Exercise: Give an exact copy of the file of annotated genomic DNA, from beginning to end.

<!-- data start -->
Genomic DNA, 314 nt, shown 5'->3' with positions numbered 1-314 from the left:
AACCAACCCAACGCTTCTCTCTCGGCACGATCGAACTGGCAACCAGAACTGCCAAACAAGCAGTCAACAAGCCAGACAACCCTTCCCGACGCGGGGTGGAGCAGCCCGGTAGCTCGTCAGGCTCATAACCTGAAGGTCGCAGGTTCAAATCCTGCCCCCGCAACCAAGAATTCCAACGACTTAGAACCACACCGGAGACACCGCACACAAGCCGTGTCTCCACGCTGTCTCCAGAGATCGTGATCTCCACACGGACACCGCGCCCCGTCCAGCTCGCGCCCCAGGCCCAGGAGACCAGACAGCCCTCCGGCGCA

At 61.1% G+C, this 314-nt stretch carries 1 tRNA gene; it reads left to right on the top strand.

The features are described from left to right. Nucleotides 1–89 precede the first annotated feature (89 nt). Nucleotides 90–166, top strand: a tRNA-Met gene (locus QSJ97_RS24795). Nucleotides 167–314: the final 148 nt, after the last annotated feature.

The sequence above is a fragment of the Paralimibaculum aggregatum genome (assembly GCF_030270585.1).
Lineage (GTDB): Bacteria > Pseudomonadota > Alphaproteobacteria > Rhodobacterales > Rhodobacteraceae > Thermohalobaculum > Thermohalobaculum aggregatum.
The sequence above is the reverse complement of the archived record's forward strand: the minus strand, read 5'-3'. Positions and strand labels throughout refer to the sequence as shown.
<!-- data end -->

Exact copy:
Genomic DNA, 314 nt, shown 5'->3' with positions numbered 1-314 from the left:
AACCAACCCAACGCTTCTCTCTCGGCACGATCGAACTGGCAACCAGAACTGCCAAACAAGCAGTCAACAAGCCAGACAACCCTTCCCGACGCGGGGTGGAGCAGCCCGGTAGCTCGTCAGGCTCATAACCTGAAGGTCGCAGGTTCAAATCCTGCCCCCGCAACCAAGAATTCCAACGACTTAGAACCACACCGGAGACACCGCACACAAGCCGTGTCTCCACGCTGTCTCCAGAGATCGTGATCTCCACACGGACACCGCGCCCCGTCCAGCTCGCGCCCCAGGCCCAGGAGACCAGACAGCCCTCCGGCGCA

At 61.1% G+C, this 314-nt stretch carries 1 tRNA gene; it reads left to right on the top strand.

The features are described from left to right. Nucleotides 1–89 precede the first annotated feature (89 nt). Nucleotides 90–166, top strand: a tRNA-Met gene (locus QSJ97_RS24795). Nucleotides 167–314: the final 148 nt, after the last annotated feature.

The sequence above is a fragment of the Paralimibaculum aggregatum genome (assembly GCF_030270585.1).
Lineage (GTDB): Bacteria > Pseudomonadota > Alphaproteobacteria > Rhodobacterales > Rhodobacteraceae > Thermohalobaculum > Thermohalobaculum aggregatum.
The sequence above is the reverse complement of the archived record's forward strand: the minus strand, read 5'-3'. Positions and strand labels throughout refer to the sequence as shown.